And i'll definetly bring vitamins, thanks for your suggestions, you made me really think about it
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#8 Old 11-25-2004, 01:00 PM
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Originally Posted by Foxy View Post

Yes, I agree that this could be an issue for your tummy. Zoebird has transitioned, she's in tha know 'bout this...



PM me if you would like some ideas on how to stay vegan while away.

Thanks, another problem with being vegan there - i don't know how they would take it. I really don't know i'll try but if it gets too difficult i might give up on it and just eat whatever until i get back. FalafelsRule gave me some pretty good ideas, but i'll PM you if i need more, thanks
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#9 Old 11-25-2004, 01:01 PM
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Powdered soymilk/rice milk is even better than the liquid kind for traveling. Nutritional yeast and sesame seeds are great to have along, you can bring or buy nuts and make nut milks and other great things, there's lots you can do if you wanna stay Vegan! How long will you be there?
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#10 Old 11-25-2004, 01:02 PM
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fafel rules has a made some wonderful suggestions but its going to be difficult as although i have never been to Ulkraine if you go to some parts of the world people would see your not eating meat as you not being able to afford it and therefore you may get offered it as a gift, i know that sounds wierd but its true.



Try not to offend anyone, but try to stay clear of meat and diary, not just for the animas but for your poor tummy
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#11 Old 11-25-2004, 01:02 PM
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Originally Posted by Kitten Luv View Post

Ok..but i just wanna warn you most (if not all) sour cream isnt even vegetarian!!



(gelatin)

In that country it definetly is they don't add any preservaties to it - it's just made out of milk, and that's it. But thanks for the warning..... btw around here only some sour creams are not vegetarian, but most of them are.
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#12 Old 11-25-2004, 01:06 PM
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MollyCat, lol no i'll just stay completely honest and say that i try not to eat it



And i'll be staying there for 3 weeks. And there will probably be a lot of parties/family dinners which doesn't really help.
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#13 Old 11-25-2004, 01:31 PM
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Only 3 weeks? That will be easy for you. You mentioned that you don't like beans, but if it came down to beans or cow milk; which is the better choice? I wouldn't worry about offending anyone. If anyone is offended by your compassionate choices, they deserve to see someone eat right and feel offended.
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#14 Old 11-25-2004, 01:40 PM
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Here's a list of light, portable foods that travel well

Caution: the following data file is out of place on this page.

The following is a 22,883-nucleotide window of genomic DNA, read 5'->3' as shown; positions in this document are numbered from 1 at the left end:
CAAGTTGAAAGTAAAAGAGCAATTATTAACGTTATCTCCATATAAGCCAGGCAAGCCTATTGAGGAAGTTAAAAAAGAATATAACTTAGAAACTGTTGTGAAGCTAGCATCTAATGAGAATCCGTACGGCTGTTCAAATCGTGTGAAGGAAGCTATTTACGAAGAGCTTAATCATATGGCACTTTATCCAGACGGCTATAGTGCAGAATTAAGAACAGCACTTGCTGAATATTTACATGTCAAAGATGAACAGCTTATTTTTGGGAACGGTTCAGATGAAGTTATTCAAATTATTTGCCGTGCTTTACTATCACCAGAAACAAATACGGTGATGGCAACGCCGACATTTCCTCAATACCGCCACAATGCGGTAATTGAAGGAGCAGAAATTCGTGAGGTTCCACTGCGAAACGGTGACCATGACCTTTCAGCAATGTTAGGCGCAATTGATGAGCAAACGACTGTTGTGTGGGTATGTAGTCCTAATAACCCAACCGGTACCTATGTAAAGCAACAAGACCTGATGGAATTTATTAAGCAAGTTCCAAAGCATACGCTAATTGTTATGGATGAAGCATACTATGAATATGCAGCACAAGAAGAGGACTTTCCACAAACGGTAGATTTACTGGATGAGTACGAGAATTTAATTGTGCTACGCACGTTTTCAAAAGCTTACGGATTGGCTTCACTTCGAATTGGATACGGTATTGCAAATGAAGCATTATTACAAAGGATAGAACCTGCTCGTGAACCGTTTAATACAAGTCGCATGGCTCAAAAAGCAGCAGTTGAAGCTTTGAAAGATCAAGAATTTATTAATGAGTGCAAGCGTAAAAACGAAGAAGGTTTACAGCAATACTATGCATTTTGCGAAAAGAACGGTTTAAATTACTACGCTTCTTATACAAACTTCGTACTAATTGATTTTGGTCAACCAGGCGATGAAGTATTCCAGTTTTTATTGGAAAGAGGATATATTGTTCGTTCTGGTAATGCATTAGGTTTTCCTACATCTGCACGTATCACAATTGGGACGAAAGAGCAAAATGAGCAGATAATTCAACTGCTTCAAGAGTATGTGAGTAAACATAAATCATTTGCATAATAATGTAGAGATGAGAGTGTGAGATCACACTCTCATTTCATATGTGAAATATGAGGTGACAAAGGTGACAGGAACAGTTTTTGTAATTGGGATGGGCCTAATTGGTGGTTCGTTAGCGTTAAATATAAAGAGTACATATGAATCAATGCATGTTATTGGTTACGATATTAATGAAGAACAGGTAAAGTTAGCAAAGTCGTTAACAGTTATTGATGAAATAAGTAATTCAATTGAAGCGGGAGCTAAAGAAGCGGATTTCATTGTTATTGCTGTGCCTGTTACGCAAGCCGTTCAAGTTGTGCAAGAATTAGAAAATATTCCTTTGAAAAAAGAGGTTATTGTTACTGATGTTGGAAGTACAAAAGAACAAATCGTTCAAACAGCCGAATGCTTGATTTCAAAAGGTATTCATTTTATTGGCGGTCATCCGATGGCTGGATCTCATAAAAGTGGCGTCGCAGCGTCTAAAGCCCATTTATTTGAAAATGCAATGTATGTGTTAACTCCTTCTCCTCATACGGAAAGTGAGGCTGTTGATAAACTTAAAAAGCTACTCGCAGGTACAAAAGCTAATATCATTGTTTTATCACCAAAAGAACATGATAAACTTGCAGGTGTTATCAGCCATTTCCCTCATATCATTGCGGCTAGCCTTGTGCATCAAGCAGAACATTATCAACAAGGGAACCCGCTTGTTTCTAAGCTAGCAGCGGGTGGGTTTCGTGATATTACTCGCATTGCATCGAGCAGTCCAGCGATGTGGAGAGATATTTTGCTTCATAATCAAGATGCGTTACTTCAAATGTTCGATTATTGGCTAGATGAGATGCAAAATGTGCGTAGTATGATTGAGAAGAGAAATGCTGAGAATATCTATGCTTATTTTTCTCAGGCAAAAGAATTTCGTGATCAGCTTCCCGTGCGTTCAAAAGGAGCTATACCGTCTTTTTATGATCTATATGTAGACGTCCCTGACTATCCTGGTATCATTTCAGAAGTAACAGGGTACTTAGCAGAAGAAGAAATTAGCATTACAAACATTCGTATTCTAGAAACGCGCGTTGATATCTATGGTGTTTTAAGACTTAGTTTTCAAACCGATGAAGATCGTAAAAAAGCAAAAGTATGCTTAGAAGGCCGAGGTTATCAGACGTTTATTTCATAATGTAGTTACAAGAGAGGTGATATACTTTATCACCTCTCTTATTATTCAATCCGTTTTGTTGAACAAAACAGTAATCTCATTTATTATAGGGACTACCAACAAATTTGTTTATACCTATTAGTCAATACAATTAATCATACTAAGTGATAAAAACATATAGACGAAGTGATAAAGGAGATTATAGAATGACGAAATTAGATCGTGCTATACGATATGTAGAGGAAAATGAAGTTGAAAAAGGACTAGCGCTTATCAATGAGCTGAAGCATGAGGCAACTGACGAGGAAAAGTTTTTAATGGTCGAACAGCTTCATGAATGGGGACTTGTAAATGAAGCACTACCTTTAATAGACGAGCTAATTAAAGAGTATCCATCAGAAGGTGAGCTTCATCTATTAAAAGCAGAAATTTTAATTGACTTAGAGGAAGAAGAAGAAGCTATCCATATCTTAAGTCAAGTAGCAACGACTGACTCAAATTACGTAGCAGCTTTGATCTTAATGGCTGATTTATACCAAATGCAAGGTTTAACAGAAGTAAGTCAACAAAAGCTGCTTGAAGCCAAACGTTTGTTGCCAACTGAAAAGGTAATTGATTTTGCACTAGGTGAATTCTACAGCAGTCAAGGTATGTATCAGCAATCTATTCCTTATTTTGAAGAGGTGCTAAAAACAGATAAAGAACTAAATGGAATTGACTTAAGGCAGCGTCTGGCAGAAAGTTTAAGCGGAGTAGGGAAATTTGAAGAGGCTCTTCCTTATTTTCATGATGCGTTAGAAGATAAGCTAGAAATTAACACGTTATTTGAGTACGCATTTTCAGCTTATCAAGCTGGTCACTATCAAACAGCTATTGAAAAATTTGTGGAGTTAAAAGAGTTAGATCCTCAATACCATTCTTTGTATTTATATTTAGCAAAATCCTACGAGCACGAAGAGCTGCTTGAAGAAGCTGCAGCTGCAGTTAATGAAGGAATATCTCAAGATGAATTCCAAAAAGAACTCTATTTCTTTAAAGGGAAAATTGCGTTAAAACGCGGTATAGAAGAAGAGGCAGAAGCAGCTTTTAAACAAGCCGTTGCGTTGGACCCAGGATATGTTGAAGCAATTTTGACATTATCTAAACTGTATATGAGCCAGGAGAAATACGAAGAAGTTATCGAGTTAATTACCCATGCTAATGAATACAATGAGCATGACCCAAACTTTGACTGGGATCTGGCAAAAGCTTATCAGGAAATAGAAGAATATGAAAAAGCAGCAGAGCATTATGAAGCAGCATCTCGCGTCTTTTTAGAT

Dehydrated TVP and "chunks"

Dehydrated Beans/Hummus/Falafel/Chili mixes (Fantastic Foods makes some)

Couscous

Meal Replacement Bars ( like Cliff, Luna and VEGAN bars)

Nutritional Yeast

Powdered "Green Drink" Supplement

Vegan Bouillon

Dried Soymilk/Rice milk powder

Nuts, Seeds and dried fruits, if you can't find them there

Dried rice noodles (asian noodles)



With even just these things, you can use water and fresh veggies and fruits and herbs to make lovely, gourmet Vegan meals that have the nutrients you need and will enjoy
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#15 Old 11-25-2004, 03:02 PM
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Vicky, I spent 3 months in the Ukraine in 1995, and I was vegetarian (except for one cabbage roll, it's a long story) but not vegan. It would be hard to be vegan, if you're eating with other people or in restaurants. Things may have changed a lot, its been almost 10 years, but in 1995 all the restaurants (except one in Kiev) had only one meal, you just ate what they brought you. I ate a lot of pickles, bread, tomatoes.

Eating sour cream made things easier. Most traditional ukranian borscht was vegan, and that helped.



I found that people took my vegetarianism OK, as long as I'd eat something they made and tell them how much I liked it. It is totally different, IMO, to turn down food in a country where food security (ie, hunger and malnutrition) are real issues that people are dealing with. In Canada or the US, I don't worry about people being offended, that's thier problem. But I found it different to turn down food there, where people had way less.



Also, Ukranian sour cream is like, home made or something, it's runnier, it's really different (and delicious, I have to admit). There's no gelatin.



One last thing, your tummy may have problems with or without dairy. Bring Immodium.



And enjoy, I really loved it there.
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#16 Old 11-25-2004, 03:10 PM
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laurajean has some great advice in her post. Above all, the difference in being in an area with less then what we're used to.